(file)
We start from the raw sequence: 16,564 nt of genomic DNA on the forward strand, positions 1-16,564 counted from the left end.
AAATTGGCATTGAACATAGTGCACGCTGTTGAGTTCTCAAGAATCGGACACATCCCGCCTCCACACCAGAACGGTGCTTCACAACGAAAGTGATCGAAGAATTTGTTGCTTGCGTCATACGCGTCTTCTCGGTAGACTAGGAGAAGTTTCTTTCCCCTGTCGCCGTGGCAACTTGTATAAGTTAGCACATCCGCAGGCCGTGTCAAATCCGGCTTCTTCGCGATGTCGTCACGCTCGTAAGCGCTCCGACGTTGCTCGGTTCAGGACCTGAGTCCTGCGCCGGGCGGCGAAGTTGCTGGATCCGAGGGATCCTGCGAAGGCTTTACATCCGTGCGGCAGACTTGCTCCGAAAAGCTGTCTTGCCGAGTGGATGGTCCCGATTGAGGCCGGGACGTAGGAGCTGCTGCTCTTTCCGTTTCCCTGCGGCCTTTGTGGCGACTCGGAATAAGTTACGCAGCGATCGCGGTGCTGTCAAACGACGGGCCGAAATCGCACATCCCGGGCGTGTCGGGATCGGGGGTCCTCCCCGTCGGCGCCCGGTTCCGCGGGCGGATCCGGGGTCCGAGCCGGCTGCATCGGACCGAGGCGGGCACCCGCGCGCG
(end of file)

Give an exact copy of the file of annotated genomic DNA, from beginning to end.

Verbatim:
We start from the raw sequence: 16,564 nt of genomic DNA on the forward strand, positions 1-16,564 counted from the left end.
AAATTGGCATTGAACATAGTGCACGCTGTTGAGTTCTCAAGAATCGGACACATCCCGCCTCCACACCAGAACGGTGCTTCACAACGAAAGTGATCGAAGAATTTGTTGCTTGCGTCATACGCGTCTTCTCGGTAGACTAGGAGAAGTTTCTTTCCCCTGTCGCCGTGGCAACTTGTATAAGTTAGCACATCCGCAGGCCGTGTCAAATCCGGCTTCTTCGCGATGTCGTCACGCTCGTAAGCGCTCCGACGTTGCTCGGTTCAGGACCTGAGTCCTGCGCCGGGCGGCGAAGTTGCTGGATCCGAGGGATCCTGCGAAGGCTTTACATCCGTGCGGCAGACTTGCTCCGAAAAGCTGTCTTGCCGAGTGGATGGTCCCGATTGAGGCCGGGACGTAGGAGCTGCTGCTCTTTCCGTTTCCCTGCGGCCTTTGTGGCGACTCGGAATAAGTTACGCAGCGATCGCGGTGCTGTCAAACGACGGGCCGAAATCGCACATCCCGGGCGTGTCGGGATCGGGGGTCCTCCCCGTCGGCGCCCGGTTCCGCGGGCGGATCCGGGGTCCGAGCCGGCTGCATCGGACCGAGGCGGGCACCCGCGCGCG